c) In the first paragraph, Paula and Carol discuss functional equivalence of
pseudoconcepts and concepts.  in some places, Vygotsky talks about
EVERYTHING--including syncretic heaps--as the child's functional
equivalent's of concepts, so in places Vygotsky simply means what is IN THE CHILD'S EYES functionally equivalent. But in other places he suggests that
the pseudoconcept alone is in EVERY WAY functionally equivalent to the
concept (and therefore indistinguishable, even using questions). Obviously, functional "equivalence" must be relative, relational, and in the eyes of
the beholder.

I think that the key is that pseudoconcepts and concepts are equivalent in function but they are not equivalent in structure, because the structure
depends on the SYSTEM and of course the SYSTEM is quite different. For
example, self-directed speech can be functionally different from social speech but structurally very similar at three, and still in the spoken aloud
mode even at seven. Form follows function, but sometimes at quite a
distance; exaptation means that we adopt things functionally first and only
later adapt them structurally.

d) Finally, I note that the word "pseudoconcept" is a good example of how adults as well as children have different dreams when they use the same word (or, to adopt Paula, Carol and Lev Semyonovich's expression, how they wear different clothing when they hunt in the same pack). It's not actually Lev
Semyonovich's coinage at all; it's from Stern. But Vygotsky is always
hollowing out other people's words, and placing his own candles within.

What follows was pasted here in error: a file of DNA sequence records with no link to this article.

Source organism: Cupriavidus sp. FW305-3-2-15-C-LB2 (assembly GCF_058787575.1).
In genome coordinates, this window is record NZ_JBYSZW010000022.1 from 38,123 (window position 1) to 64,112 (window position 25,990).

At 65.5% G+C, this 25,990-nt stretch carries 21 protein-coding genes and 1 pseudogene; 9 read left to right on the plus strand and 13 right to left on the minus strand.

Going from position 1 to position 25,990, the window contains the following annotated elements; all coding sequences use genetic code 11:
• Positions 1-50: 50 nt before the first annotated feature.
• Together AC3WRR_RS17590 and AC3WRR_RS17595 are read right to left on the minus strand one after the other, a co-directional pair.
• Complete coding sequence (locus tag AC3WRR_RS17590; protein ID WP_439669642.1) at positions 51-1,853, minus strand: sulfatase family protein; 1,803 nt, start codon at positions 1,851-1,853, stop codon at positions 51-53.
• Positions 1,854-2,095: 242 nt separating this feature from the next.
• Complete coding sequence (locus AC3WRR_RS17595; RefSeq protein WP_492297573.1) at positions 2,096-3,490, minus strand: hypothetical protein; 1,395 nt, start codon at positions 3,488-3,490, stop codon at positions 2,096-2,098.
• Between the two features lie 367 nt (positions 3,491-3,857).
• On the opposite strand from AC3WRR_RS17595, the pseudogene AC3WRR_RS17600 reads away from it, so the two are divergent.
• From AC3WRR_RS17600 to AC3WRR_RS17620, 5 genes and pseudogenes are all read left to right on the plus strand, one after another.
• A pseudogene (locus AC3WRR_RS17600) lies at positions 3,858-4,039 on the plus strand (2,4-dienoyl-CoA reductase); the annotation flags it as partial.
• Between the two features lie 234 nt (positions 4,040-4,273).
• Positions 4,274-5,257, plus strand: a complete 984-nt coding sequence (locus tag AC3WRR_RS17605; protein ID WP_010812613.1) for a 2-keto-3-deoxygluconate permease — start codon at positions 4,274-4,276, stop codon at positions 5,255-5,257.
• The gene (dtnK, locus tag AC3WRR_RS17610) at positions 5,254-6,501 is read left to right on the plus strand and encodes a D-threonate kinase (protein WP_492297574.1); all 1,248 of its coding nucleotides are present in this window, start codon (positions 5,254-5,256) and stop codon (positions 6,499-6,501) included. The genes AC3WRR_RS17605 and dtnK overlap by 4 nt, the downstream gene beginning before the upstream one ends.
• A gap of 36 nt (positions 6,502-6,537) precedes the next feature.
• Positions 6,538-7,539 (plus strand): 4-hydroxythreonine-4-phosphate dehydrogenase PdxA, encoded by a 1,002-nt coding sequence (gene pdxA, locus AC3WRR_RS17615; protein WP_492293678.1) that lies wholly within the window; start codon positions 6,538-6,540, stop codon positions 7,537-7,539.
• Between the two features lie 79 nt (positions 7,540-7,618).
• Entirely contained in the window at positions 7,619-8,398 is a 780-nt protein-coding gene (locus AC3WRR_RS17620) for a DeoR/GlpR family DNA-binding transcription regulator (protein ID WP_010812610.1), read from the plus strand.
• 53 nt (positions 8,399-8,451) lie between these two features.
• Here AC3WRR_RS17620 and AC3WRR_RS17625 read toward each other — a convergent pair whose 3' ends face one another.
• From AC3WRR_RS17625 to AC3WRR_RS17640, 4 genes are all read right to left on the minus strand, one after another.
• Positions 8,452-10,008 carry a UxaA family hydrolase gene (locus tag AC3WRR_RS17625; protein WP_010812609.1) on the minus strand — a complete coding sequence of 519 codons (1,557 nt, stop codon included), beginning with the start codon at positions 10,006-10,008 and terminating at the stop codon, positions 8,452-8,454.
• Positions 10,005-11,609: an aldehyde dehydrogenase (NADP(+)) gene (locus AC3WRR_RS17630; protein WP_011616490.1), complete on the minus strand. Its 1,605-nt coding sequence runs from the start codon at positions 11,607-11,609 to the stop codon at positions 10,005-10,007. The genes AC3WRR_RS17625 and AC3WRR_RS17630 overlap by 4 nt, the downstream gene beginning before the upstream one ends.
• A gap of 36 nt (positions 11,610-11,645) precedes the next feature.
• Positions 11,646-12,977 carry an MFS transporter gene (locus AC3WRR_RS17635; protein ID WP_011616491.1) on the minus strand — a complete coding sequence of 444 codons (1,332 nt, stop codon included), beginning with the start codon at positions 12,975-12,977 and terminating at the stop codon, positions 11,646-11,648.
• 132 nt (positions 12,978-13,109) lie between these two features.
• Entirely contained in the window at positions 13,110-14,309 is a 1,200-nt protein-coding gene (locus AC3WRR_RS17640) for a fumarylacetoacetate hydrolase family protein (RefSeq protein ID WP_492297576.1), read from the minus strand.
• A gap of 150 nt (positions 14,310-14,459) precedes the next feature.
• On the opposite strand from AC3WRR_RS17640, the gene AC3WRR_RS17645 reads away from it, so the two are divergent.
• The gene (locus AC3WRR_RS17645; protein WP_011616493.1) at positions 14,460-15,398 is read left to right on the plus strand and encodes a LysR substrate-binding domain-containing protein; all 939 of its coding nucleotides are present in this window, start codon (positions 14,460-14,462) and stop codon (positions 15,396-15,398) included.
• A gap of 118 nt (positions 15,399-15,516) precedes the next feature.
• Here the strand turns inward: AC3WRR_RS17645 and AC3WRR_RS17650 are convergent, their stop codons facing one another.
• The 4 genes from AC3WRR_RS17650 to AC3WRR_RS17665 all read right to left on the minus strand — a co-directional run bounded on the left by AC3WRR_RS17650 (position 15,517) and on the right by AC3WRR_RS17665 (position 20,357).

David Kellogg

Seoul National University of Education

PS: Martin, I'm a little confused by your refs to folk psychology. In T&S
Chapter Four (and also in Mescharyakov 2007, which Paula and Carol
reference) we see that folk psychology and folk physics do NOT refer to the child's own concepts, but rather to everyday thinking taken from the child's social situation of development; they are the inter-mental forms of the
functional equivalents of concepts tht we find intra-mentally in the


--- On Sat, 8/1/09, Martin Packer <packer@duq.edu> wrote:

From: Martin Packer <packer@duq.edu>

Subject: Re: [xmca] Vygotsky and Saussure

To: "eXtended Mind, Culture, Activity" <xmca@weber.ucsd.edu>

Date: Saturday, August 1, 2009, 8:19 AM

I'm going to use the silence as an opportunity to reflect on my own message
- Reading what I wrote about Marx's method again in the context of the
discussion here it occurs to me that Marx, like Vygotsky, was writing about the changing character of word-meaning. I'd not thought about Capital in quite that way before. On the other hand, LSV doesn't, to my knowledge, draw a distinction between children's analytic concepts and their dialectical
concepts. Has anyone out there worked on this? (Paula?)

I'm currently reading the literature on young children's categories
(folkbiology, folkpsychology), and much of this research seems to assume exactly the equivalence of adult and child word-meaning that LSV called into question, so the topic is important. For example, the researcher names for the child a picture of an animal, and then asks a question (Does X have a heart?) to which the child can reply only yes or no. The characteristics of the child's 'categories' are inferred on the basis of an assumed equivalence
of word-meaning.